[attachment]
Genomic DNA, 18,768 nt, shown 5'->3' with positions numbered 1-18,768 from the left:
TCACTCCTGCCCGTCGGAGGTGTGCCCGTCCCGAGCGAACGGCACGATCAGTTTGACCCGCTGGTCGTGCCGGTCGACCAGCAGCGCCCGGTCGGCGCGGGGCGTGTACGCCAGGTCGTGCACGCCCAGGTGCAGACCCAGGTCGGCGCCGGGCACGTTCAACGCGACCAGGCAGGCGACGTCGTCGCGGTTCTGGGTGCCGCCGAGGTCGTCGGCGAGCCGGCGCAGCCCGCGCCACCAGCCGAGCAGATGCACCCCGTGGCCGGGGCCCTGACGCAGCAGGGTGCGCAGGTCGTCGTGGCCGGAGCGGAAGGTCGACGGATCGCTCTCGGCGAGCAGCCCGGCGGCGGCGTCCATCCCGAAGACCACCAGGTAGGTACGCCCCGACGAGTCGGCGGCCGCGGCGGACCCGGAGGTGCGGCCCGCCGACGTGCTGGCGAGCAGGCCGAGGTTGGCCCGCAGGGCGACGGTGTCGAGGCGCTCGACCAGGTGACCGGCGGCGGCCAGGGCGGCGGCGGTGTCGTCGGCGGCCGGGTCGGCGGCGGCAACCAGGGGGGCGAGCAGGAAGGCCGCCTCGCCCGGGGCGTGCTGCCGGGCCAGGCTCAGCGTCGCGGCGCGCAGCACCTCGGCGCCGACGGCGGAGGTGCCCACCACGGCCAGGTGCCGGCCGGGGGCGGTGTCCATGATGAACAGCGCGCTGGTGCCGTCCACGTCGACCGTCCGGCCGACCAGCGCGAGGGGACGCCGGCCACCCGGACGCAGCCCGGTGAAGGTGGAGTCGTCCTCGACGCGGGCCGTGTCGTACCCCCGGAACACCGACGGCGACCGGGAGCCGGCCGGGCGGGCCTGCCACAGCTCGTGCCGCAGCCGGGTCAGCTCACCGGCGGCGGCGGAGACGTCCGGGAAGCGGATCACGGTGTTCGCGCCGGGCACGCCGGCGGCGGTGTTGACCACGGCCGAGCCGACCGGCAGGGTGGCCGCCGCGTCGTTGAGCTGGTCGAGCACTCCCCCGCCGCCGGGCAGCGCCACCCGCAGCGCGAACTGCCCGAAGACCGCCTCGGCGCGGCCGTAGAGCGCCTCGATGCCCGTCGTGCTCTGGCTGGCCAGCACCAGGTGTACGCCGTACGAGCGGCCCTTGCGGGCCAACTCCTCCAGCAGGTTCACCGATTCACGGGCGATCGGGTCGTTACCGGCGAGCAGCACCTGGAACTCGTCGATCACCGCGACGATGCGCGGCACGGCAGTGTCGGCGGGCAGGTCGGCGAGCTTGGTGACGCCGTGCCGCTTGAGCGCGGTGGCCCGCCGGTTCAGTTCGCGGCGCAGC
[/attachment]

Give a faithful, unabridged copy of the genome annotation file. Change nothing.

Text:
Genomic DNA, 18,768 nt, shown 5'->3' with positions numbered 1-18,768 from the left:
TCACTCCTGCCCGTCGGAGGTGTGCCCGTCCCGAGCGAACGGCACGATCAGTTTGACCCGCTGGTCGTGCCGGTCGACCAGCAGCGCCCGGTCGGCGCGGGGCGTGTACGCCAGGTCGTGCACGCCCAGGTGCAGACCCAGGTCGGCGCCGGGCACGTTCAACGCGACCAGGCAGGCGACGTCGTCGCGGTTCTGGGTGCCGCCGAGGTCGTCGGCGAGCCGGCGCAGCCCGCGCCACCAGCCGAGCAGATGCACCCCGTGGCCGGGGCCCTGACGCAGCAGGGTGCGCAGGTCGTCGTGGCCGGAGCGGAAGGTCGACGGATCGCTCTCGGCGAGCAGCCCGGCGGCGGCGTCCATCCCGAAGACCACCAGGTAGGTACGCCCCGACGAGTCGGCGGCCGCGGCGGACCCGGAGGTGCGGCCCGCCGACGTGCTGGCGAGCAGGCCGAGGTTGGCCCGCAGGGCGACGGTGTCGAGGCGCTCGACCAGGTGACCGGCGGCGGCCAGGGCGGCGGCGGTGTCGTCGGCGGCCGGGTCGGCGGCGGCAACCAGGGGGGCGAGCAGGAAGGCCGCCTCGCCCGGGGCGTGCTGCCGGGCCAGGCTCAGCGTCGCGGCGCGCAGCACCTCGGCGCCGACGGCGGAGGTGCCCACCACGGCCAGGTGCCGGCCGGGGGCGGTGTCCATGATGAACAGCGCGCTGGTGCCGTCCACGTCGACCGTCCGGCCGACCAGCGCGAGGGGACGCCGGCCACCCGGACGCAGCCCGGTGAAGGTGGAGTCGTCCTCGACGCGGGCCGTGTCGTACCCCCGGAACACCGACGGCGACCGGGAGCCGGCCGGGCGGGCCTGCCACAGCTCGTGCCGCAGCCGGGTCAGCTCACCGGCGGCGGCGGAGACGTCCGGGAAGCGGATCACGGTGTTCGCGCCGGGCACGCCGGCGGCGGTGTTGACCACGGCCGAGCCGACCGGCAGGGTGGCCGCCGCGTCGTTGAGCTGGTCGAGCACTCCCCCGCCGCCGGGCAGCGCCACCCGCAGCGCGAACTGCCCGAAGACCGCCTCGGCGCGGCCGTAGAGCGCCTCGATGCCCGTCGTGCTCTGGCTGGCCAGCACCAGGTGTACGCCGTACGAGCGGCCCTTGCGGGCCAACTCCTCCAGCAGGTTCACCGATTCACGGGCGATCGGGTCGTTACCGGCGAGCAGCACCTGGAACTCGTCGATCACCGCGACGATGCGCGGCACGGCAGTGTCGGCGGGCAGGTCGGCGAGCTTGGTGACGCCGTGCCGCTTGAGCGCGGTGGCCCGCCGGTTCAGTTCGCGGCGCAGC